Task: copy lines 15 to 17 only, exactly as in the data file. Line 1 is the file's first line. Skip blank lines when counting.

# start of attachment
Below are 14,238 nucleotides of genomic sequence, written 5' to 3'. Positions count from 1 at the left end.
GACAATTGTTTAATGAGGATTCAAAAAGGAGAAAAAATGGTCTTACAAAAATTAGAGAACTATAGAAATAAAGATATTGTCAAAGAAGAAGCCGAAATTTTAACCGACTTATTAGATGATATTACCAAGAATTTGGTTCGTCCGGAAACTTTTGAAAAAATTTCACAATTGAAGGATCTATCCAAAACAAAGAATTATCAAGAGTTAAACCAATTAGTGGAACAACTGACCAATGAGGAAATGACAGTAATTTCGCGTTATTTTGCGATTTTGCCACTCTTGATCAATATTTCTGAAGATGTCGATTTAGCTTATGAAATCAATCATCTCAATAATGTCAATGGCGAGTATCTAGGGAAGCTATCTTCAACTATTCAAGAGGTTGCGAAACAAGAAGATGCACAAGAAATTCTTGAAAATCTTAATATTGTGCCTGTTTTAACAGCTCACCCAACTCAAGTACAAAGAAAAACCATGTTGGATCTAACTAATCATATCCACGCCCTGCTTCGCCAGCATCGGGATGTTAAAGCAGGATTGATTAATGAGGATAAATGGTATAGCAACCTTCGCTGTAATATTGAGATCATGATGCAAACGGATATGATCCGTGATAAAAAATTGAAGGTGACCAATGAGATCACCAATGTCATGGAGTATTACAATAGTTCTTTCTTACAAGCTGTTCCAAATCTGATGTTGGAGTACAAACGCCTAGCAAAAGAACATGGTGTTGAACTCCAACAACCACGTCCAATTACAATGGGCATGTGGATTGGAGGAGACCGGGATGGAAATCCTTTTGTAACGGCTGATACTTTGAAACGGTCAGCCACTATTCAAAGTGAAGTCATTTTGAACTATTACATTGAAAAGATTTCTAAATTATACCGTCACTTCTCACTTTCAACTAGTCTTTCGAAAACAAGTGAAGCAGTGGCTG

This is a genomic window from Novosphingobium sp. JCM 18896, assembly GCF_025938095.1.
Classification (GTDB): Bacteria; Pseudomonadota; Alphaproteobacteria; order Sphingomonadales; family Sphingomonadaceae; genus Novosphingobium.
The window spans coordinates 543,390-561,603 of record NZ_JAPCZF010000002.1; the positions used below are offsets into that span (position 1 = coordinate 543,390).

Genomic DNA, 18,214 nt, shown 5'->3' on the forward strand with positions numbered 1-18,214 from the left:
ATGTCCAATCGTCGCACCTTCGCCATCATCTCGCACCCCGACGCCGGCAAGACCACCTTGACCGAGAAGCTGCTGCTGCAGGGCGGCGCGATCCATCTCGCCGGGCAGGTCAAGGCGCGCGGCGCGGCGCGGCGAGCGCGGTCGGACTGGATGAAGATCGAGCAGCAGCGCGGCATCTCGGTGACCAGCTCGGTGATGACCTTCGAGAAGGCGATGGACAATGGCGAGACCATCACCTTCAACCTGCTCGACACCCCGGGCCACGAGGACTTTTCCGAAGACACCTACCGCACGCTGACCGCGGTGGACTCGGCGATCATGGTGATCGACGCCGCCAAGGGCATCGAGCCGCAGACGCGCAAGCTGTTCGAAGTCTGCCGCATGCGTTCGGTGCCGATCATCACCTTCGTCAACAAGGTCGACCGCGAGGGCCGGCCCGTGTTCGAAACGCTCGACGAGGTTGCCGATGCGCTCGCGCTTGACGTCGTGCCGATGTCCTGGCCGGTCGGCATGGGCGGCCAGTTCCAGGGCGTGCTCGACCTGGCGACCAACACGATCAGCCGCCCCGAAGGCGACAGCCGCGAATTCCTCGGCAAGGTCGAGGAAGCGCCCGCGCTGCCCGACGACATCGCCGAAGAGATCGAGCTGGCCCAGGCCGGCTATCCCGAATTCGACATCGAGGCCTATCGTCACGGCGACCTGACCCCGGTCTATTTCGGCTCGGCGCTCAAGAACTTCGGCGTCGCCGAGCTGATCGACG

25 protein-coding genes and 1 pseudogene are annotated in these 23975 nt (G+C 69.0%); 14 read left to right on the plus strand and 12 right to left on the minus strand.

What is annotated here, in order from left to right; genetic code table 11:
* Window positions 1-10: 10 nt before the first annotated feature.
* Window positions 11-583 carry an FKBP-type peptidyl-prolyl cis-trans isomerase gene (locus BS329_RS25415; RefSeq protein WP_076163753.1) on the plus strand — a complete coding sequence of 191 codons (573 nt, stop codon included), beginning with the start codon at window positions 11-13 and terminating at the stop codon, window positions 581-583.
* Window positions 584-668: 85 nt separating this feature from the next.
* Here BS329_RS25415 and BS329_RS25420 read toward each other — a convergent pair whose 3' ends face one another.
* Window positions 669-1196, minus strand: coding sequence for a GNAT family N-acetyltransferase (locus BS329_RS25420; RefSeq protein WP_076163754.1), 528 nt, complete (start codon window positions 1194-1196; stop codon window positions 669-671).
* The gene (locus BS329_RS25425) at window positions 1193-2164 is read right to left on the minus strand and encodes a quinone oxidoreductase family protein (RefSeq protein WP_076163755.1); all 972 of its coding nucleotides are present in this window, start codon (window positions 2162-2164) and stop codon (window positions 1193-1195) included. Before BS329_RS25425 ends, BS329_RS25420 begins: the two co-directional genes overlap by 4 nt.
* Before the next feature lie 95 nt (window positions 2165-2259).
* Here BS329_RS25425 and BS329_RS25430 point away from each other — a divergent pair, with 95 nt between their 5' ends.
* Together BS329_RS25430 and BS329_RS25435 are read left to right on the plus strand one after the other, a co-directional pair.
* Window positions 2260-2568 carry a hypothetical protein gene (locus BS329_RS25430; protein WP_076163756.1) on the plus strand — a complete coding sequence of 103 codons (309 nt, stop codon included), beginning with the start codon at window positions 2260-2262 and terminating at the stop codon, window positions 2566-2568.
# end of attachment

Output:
* The gene (locus BS329_RS25425) at window positions 1193-2164 is read right to left on the minus strand and encodes a quinone oxidoreductase family protein (RefSeq protein WP_076163755.1); all 972 of its coding nucleotides are present in this window, start codon (window positions 2162-2164) and stop codon (window positions 1193-1195) included. Before BS329_RS25425 ends, BS329_RS25420 begins: the two co-directional genes overlap by 4 nt.
* Before the next feature lie 95 nt (window positions 2165-2259).
* Here BS329_RS25425 and BS329_RS25430 point away from each other — a divergent pair, with 95 nt between their 5' ends.